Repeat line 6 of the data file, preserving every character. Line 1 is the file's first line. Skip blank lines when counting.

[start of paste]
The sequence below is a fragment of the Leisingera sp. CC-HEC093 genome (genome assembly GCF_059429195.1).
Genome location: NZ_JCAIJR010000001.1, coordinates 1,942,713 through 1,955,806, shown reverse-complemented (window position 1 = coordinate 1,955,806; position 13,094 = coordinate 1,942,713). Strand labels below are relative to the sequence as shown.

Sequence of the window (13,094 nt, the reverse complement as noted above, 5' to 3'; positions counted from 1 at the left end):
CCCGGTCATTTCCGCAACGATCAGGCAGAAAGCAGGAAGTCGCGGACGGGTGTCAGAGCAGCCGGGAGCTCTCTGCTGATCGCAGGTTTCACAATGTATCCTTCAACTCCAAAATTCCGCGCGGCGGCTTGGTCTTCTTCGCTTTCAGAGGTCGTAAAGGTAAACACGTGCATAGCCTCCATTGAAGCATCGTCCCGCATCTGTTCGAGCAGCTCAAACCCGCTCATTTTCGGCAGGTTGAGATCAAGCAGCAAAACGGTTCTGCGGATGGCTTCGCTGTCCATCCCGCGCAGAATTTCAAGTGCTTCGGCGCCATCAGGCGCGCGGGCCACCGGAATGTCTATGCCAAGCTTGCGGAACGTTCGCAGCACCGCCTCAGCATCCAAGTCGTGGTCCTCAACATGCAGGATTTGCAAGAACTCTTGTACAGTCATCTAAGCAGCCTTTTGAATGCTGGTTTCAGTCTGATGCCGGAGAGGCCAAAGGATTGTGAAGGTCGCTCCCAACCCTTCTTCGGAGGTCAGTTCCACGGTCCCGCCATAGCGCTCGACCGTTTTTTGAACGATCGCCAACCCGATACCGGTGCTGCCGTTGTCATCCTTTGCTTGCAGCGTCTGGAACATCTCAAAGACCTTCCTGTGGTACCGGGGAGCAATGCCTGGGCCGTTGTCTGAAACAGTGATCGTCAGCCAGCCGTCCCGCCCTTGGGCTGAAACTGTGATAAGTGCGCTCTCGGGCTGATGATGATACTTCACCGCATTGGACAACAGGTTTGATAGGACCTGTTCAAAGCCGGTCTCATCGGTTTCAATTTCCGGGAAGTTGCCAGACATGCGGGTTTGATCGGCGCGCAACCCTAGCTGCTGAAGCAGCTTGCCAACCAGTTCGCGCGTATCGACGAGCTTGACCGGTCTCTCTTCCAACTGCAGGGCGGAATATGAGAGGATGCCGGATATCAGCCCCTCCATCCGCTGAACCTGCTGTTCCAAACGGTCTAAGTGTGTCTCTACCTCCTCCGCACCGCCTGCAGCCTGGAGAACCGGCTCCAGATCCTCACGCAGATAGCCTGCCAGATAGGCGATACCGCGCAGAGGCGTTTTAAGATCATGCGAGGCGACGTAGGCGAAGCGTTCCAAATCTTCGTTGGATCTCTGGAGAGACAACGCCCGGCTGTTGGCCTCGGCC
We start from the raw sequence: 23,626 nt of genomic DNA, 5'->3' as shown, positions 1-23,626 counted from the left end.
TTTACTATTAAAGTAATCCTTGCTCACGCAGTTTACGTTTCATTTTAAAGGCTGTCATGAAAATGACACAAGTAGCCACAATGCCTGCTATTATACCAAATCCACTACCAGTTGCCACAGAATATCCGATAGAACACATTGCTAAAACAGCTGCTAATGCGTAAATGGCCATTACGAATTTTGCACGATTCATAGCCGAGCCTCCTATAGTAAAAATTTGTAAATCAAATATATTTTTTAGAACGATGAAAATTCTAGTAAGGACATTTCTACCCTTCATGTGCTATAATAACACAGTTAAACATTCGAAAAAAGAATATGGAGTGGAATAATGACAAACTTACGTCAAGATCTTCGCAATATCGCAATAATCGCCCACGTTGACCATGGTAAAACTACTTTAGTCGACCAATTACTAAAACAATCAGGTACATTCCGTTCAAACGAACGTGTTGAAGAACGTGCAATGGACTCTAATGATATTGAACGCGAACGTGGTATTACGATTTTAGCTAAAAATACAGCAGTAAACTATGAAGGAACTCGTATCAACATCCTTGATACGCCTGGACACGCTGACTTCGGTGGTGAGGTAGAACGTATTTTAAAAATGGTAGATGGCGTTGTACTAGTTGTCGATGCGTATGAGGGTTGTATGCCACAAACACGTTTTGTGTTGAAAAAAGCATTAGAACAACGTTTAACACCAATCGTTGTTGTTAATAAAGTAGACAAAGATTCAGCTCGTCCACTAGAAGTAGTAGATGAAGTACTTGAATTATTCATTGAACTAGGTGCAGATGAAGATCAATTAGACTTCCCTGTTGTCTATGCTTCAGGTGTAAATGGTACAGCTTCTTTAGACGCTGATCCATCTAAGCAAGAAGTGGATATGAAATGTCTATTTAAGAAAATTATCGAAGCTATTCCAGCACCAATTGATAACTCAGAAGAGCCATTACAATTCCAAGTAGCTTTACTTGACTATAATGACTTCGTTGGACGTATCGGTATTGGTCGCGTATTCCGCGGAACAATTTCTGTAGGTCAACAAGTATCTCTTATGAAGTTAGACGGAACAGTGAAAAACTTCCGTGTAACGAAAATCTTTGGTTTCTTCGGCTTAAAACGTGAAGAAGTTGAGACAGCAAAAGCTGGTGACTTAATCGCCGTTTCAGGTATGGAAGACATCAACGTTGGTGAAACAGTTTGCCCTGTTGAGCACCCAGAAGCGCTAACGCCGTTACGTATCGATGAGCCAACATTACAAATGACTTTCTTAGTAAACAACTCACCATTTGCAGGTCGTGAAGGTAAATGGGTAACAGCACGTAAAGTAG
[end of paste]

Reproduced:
TTTACTATTAAAGTAATCCTTGCTCACGCAGTTTACGTTTCATTTTAAAGGCTGTCATGAAAATGACACAAGTAGCCACAATGCCTGCTATTATACCAAATCCACTACCAGTTGCCACAGAATATCCGATAGAACACATTGCTAAAACAGCTGCTAATGCGTAAATGGCCATTACGAATTTTGCACGATTCATAGCCGAGCCTCCTATAGTAAAAATTTGTAAATCAAATATATTTTTTAGAACGATGAAAATTCTAGTAAGGACATTTCTACCCTTCATGTGCTATAATAACACAGTTAAACATTCGAAAAAAGAATATGGAGTGGAATAATGACAAACTTACGTCAAGATCTTCGCAATATCGCAATAATCGCCCACGTTGACCATGGTAAAACTACTTTAGTCGACCAATTACTAAAACAATCAGGTACATTCCGTTCAAACGAACGTGTTGAAGAACGTGCAATGGACTCTAATGATATTGAACGCGAACGTGGTATTACGATTTTAGCTAAAAATACAGCAGTAAACTATGAAGGAACTCGTATCAACATCCTTGATACGCCTGGACACGCTGACTTCGGTGGTGAGGTAGAACGTATTTTAAAAATGGTAGATGGCGTTGTACTAGTTGTCGATGCGTATGAGGGTTGTATGCCACAAACACGTTTTGTGTTGAAAAAAGCATTAGAACAACGTTTAACACCAATCGTTGTTGTTAATAAAGTAGACAAAGATTCAGCTCGTCCACTAGAAGTAGTAGATGAAGTACTTGAATTATTCATTGAACTAGGTGCAGATGAAGATCAATTAGACTTCCCTGTTGTCTATGCTTCAGGTGTAAATGGTACAGCTTCTTTAGACGCTGATCCATCTAAGCAAGAAGTGGATATGAAATGTCTATTTAAGAAAATTATCGAAGCTATTCCAGCACCAATTGATAACTCAGAAGAGCCATTACAATTCCAAGTAGCTTTACTTGACTATAATGACTTCGTTGGACGTATCGGTATTGGTCGCGTATTCCGCGGAACAATTTCTGTAGGTCAACAAGTATCTCTTATGAAGTTAGACGGAACAGTGAAAAACTTCCGTGTAACGAAAATCTTTGGTTTCTTCGGCTTAAAACGTGAAGAAGTTGAGACAGCAAAAGCTGGTGACTTAATCGCCGTTTCAGGTATGGAAGACATCAACGTTGGTGAAACAGTTTGCCCTGTTGAGCACCCAGAAGCGCTAACGCCGTTACGTATCGATGAGCCAACATTACAAATGACTTTCTTAGTAAACAACTCACCATTTGCAGGTCGTGAAGGTAAATGGGTAACAGCACGTAAAGTAG